“If you were born again, why would you come back as George Bush?” – Mort Sahl, who’s still performing in Marin

Writing that blog post about Jivano at the end of October got me to thinking, and my readers know how dangerous that can be.  Stop, stop, they cried, we’ve seen where this can go.

But cooler heads don’t seem to be prevailing anymore, so bear with me for a few thoughts.

Do we have more victims nowadays?  Obviously, yes, since there are now 7.3 billion of us packed onto the planet, our population having doubled since the early seventies.  Thus, there are simply more of us available to be sucked up into tornadoes, drowned in floods, burned in wildfires, swamped by hurricanes, crushed in earthquakes, and otherwise devastated by natural disasters.

Oh, but it gets worse when we consider what i’ll call unnatural disasters, those made possible by the agency of man.  Our ancestors on the savanna didn’t have to worry about being buried in mines, dropped into rivers by collapsing bridges, drowned by breaking dams, blown up by chemical factories, poisoned by stored toxics getting into the water supply, etc.  Not to mention being killed by nuclear meltdowns, train derailments, airplane crashes, and automobile accidents.

And yes, we’ve always killed each other for the usual reasons like hunger, wars, faithless spouses, and horse thievery.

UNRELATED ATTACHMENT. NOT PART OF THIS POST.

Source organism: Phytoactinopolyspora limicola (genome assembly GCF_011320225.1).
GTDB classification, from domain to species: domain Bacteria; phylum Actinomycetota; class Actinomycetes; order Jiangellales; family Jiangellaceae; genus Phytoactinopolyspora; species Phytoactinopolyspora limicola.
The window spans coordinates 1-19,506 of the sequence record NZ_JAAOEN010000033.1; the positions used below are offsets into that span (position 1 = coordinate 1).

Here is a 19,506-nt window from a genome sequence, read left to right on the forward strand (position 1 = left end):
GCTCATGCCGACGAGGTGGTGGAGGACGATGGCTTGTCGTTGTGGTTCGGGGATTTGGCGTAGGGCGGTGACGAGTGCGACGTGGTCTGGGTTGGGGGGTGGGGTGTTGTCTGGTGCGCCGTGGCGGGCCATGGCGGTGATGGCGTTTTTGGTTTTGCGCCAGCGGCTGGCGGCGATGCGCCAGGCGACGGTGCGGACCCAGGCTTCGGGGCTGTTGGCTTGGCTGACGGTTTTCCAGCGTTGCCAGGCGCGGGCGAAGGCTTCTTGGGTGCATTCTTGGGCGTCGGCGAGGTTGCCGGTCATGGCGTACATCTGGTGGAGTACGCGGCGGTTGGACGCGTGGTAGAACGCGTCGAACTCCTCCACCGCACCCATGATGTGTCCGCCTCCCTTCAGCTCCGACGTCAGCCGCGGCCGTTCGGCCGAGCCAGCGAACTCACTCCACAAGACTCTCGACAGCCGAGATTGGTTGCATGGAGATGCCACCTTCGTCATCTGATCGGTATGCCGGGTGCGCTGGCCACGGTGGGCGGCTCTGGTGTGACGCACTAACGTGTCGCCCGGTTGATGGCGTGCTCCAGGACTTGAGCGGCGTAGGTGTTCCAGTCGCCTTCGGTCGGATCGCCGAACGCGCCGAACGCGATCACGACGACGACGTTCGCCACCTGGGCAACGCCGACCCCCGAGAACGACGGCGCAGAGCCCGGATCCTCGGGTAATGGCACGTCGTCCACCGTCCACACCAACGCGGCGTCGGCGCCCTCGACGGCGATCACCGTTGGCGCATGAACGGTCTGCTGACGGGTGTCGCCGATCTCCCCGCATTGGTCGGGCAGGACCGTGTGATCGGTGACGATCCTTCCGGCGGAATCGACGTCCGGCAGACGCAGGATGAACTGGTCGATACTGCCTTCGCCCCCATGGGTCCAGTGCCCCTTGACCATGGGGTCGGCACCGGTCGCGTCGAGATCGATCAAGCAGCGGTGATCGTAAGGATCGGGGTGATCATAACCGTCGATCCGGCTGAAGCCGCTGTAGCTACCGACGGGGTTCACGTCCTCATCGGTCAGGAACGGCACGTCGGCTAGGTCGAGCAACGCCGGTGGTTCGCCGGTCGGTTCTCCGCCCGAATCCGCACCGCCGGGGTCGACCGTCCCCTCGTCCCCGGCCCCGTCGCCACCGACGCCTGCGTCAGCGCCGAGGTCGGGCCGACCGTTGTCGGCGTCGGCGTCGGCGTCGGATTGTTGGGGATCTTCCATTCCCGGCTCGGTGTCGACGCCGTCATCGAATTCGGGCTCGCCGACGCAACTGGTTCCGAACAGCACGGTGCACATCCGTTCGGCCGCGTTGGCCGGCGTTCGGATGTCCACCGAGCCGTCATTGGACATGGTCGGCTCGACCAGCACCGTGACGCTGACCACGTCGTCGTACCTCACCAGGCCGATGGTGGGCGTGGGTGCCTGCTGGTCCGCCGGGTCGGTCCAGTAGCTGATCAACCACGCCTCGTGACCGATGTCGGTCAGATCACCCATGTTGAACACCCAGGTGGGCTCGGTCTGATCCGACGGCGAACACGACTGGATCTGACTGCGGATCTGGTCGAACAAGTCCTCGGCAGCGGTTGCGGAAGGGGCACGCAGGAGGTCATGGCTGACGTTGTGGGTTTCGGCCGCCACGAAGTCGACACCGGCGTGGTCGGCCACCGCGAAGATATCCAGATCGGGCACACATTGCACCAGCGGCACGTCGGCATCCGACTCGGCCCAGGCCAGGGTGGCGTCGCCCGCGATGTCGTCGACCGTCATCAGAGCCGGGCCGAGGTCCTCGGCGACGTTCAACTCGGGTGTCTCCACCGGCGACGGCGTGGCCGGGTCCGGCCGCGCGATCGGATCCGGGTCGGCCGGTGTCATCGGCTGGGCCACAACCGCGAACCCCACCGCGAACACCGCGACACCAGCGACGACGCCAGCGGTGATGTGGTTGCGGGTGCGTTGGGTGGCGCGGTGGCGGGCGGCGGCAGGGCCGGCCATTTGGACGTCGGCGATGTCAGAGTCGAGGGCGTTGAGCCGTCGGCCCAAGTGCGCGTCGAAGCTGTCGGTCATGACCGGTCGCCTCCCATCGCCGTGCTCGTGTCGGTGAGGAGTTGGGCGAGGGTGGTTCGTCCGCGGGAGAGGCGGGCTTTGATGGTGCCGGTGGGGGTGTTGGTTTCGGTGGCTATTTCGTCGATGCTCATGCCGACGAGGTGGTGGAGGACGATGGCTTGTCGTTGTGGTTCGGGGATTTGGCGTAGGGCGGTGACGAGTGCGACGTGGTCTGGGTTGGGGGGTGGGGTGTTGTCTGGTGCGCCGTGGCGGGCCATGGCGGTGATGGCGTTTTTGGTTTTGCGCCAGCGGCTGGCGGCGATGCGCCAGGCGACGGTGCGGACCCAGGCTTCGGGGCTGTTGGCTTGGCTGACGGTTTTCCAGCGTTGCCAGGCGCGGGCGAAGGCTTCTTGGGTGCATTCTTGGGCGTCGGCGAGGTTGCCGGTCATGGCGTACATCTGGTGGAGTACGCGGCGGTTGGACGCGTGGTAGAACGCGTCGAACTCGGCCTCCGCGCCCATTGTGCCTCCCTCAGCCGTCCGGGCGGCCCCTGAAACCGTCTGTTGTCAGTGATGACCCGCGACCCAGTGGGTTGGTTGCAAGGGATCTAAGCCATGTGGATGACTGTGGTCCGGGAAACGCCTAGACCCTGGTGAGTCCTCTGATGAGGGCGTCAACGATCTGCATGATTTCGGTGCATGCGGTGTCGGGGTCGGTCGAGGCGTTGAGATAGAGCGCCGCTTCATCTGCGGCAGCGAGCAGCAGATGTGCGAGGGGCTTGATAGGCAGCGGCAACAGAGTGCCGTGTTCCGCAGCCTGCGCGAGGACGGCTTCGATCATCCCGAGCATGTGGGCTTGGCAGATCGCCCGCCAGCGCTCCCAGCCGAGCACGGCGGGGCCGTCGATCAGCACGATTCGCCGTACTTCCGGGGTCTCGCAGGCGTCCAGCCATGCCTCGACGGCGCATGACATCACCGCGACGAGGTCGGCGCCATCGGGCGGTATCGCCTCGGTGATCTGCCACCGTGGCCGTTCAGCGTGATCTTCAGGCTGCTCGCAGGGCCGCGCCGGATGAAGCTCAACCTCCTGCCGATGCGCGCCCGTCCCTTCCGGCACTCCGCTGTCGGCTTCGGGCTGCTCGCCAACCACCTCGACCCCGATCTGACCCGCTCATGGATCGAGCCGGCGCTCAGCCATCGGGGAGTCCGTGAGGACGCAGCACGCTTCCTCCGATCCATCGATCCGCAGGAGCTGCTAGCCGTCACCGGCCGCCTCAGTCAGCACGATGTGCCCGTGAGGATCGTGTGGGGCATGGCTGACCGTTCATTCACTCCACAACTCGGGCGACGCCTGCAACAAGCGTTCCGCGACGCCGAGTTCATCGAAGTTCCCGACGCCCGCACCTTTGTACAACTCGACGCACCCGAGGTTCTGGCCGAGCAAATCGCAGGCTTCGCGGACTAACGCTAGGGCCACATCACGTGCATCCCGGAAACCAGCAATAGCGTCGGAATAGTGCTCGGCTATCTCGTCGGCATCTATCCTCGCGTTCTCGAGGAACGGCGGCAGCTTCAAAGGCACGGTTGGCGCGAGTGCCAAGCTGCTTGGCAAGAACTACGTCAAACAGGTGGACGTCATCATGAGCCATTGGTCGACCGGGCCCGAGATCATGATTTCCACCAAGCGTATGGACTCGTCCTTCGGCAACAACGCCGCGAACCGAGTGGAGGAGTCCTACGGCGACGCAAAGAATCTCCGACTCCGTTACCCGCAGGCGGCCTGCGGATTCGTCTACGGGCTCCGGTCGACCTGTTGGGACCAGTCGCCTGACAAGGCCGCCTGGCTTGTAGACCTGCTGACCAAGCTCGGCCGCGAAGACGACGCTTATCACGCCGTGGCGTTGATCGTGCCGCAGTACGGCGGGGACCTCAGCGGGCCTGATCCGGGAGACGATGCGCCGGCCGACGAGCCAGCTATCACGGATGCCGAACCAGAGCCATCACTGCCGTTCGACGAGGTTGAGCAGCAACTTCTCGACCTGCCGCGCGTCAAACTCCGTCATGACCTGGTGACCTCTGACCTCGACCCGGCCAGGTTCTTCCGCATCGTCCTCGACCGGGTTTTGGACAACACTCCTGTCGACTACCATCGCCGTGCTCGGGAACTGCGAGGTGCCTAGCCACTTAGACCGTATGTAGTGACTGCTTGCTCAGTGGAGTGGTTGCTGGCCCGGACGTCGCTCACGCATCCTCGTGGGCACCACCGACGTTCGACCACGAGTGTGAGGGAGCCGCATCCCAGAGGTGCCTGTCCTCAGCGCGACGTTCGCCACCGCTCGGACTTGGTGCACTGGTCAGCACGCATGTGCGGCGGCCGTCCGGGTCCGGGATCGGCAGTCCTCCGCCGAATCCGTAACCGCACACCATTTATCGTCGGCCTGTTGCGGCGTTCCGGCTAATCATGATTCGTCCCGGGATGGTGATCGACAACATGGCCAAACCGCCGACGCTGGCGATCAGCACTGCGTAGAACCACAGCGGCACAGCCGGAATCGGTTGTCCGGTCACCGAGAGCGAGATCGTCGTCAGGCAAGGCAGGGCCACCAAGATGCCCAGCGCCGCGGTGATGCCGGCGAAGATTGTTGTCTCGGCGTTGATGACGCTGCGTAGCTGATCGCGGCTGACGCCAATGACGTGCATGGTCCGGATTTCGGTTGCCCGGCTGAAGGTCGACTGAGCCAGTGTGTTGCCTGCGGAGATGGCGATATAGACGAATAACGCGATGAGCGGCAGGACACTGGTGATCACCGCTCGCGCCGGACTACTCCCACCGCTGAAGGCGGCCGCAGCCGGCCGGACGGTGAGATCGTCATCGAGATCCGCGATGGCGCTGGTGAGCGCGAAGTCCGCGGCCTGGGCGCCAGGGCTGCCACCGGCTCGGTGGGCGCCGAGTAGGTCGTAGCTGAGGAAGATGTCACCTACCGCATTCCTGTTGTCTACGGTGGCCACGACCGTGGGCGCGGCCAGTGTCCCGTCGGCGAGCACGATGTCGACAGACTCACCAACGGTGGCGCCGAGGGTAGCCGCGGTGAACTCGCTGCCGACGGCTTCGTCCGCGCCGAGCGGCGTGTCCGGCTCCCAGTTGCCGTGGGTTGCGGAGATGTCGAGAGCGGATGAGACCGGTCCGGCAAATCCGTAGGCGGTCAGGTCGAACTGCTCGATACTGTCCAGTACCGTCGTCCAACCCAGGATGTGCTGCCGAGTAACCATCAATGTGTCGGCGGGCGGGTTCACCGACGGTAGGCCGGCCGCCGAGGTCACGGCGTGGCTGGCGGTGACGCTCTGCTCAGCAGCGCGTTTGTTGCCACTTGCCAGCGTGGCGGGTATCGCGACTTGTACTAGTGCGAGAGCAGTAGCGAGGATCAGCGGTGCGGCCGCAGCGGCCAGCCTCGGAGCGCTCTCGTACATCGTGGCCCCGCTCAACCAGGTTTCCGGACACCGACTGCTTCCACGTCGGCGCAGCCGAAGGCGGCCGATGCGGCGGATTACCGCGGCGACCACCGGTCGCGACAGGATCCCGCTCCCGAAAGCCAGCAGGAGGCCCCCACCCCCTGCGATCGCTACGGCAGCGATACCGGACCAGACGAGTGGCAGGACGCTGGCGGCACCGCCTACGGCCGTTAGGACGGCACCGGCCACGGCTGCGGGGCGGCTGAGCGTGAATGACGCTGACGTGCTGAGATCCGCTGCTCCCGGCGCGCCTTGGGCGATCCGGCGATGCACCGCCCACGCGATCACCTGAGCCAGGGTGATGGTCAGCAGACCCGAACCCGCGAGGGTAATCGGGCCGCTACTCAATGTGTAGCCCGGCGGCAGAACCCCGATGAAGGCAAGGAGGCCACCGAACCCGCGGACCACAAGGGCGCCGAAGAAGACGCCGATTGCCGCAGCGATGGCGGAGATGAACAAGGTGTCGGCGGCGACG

But the above all produce what i might call legitimate victims, victims who are actually victimized.  What i’d like to look at now is the proliferation of perceived victimhood among those who objectively have precious little to complain about, so much so that we’ve become, in my lifetime, a nation in which many citizens, rather than celebrating their good fortune, see themselves as victims.

As in politics.  A recurrent theme in contemporary political discourse is that The Other Side is victimizing us, which has always been the case in politics.  What seems new, especially in its virulence, is the argument being turned on its head and the victors declaring themselves the victims.  As in our Robber Barons screaming that they’re victims when the downtrodden masses institute such socialist outrages as higher taxes on the wealthy and some medical care for the poor.

Or religion.  Oh good grief.  Surely there has never been a religion whose adherents didn’t see themselves as victims, and certainly many, like the Cathars, were justified in doing so.  But at least back then the Roman Catholics weren’t proclaiming themselves victims while they were slaughtering the Cathars down to the last baby.  Now, i find a bitter irony in seeing American Christians screaming that they’re being victimized when their victims get some court relief from being ground under the heel of the church all their lives.  Yes, i’m a victim because i can no longer persecute the gays, deny women reproductive rights, etc.  I mean, isn’t the right to the pursuit of happiness enshrined in our Nation’s law?  And where can greater happiness be than in keeping gays and women in their place?

Or in our personal lives, and here we excel at victimhood.  Oh lord, do i ever know some victims.